Widening participation in the 17th century

Before heading out to a conference in Maine (on the north atlantic coast of USA) I visited a couple of museums that are part of Harvard University. Now Harvard is one of the most prestigious, and one of the richest universities in the world. Wikipedia reckons its endowment is $26 billion (£16 billion). Harvard is just outside Boston, in Cambridge (this is Cambridge, Massachusetts not Cambridge in England of course).

I learnt that shortly after it was founded, it had an Indian College. Here indian means what we would now call native americans (i.e., indian as in Big Chief Sitting Bull not indian as in chicken korma).

This was in the 17th century. Even then it was appreciated that to integrate different people and to allow disadvantaged (by having their land taken by settlers in this case) people to get ahead, a good integrated education is needed, where the sons of all could receive a good education together.

I would say that this is still true almost 400 years later. I was the first member of my family to go to university and without going I would not be an academic. Not doing a job I enjoy, and not writing this blog. On other hand my colleague Ben Murdin is a second generation academic, his dad is a physics professor too. I really like how even the playing field is in science, it does not matter if your dad was a cabinet maker or a physics prof.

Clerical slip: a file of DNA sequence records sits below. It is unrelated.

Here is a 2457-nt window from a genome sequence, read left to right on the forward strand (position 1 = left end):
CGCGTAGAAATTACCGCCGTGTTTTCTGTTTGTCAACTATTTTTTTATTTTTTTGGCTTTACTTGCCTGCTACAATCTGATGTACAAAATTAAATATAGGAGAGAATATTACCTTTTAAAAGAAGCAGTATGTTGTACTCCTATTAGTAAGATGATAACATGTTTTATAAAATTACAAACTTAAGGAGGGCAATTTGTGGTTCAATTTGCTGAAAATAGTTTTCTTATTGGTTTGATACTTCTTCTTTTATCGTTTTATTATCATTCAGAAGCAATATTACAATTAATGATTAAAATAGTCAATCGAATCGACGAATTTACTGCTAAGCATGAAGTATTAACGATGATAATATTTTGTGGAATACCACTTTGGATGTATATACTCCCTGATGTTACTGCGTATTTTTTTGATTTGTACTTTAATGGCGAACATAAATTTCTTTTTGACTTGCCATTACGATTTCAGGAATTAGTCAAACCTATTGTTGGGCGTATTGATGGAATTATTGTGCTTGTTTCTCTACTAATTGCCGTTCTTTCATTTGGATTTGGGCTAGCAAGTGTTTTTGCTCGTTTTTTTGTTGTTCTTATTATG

Nowadays, the problem with keeping the playing field as level as possible for all people, not just scientists, is often down to money. In England fees are sadly trebling, and at Harvard they are already $35,000 (which is £22,000 at the current exchange rate) a year. But English universities, and Harvard, offer financial help, and in England the fees are basically just a graduate tax. You just pay more tax when you are earning more than £21,000 until you pay off the debt. I hope as few people as possible are put off from applying, as a physics degree opens so many doors, in research but also into IT and computing, finance etc.